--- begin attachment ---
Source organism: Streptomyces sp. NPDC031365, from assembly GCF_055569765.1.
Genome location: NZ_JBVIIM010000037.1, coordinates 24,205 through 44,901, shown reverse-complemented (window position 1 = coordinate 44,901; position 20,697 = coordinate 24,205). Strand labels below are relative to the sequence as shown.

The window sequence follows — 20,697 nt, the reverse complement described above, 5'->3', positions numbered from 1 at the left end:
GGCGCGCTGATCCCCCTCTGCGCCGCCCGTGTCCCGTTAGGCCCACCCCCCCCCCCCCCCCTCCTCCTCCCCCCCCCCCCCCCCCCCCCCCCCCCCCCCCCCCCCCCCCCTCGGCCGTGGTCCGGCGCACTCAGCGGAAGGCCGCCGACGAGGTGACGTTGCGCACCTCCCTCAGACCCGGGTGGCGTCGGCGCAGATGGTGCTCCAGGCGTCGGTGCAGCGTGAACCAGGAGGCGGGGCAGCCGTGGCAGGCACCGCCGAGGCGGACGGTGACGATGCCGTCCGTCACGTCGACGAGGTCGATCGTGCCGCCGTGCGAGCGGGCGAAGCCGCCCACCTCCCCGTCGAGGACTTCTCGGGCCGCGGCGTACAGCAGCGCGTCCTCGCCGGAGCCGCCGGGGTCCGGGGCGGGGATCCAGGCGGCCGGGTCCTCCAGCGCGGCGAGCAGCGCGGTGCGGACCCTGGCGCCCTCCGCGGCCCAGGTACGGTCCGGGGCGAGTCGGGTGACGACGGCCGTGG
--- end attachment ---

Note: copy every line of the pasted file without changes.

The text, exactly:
Source organism: Streptomyces sp. NPDC031365, from assembly GCF_055569765.1.
Genome location: NZ_JBVIIM010000037.1, coordinates 24,205 through 44,901, shown reverse-complemented (window position 1 = coordinate 44,901; position 20,697 = coordinate 24,205). Strand labels below are relative to the sequence as shown.

The window sequence follows — 20,697 nt, the reverse complement described above, 5'->3', positions numbered from 1 at the left end:
GGCGCGCTGATCCCCCTCTGCGCCGCCCGTGTCCCGTTAGGCCCACCCCCCCCCCCCCCCCTCCTCCTCCCCCCCCCCCCCCCCCCCCCCCCCCCCCCCCCCCCCCCCCCTCGGCCGTGGTCCGGCGCACTCAGCGGAAGGCCGCCGACGAGGTGACGTTGCGCACCTCCCTCAGACCCGGGTGGCGTCGGCGCAGATGGTGCTCCAGGCGTCGGTGCAGCGTGAACCAGGAGGCGGGGCAGCCGTGGCAGGCACCGCCGAGGCGGACGGTGACGATGCCGTCCGTCACGTCGACGAGGTCGATCGTGCCGCCGTGCGAGCGGGCGAAGCCGCCCACCTCCCCGTCGAGGACTTCTCGGGCCGCGGCGTACAGCAGCGCGTCCTCGCCGGAGCCGCCGGGGTCCGGGGCGGGGATCCAGGCGGCCGGGTCCTCCAGCGCGGCGAGCAGCGCGGTGCGGACCCTGGCGCCCTCCGCGGCCCAGGTACGGTCCGGGGCGAGTCGGGTGACGACGGCCGTGG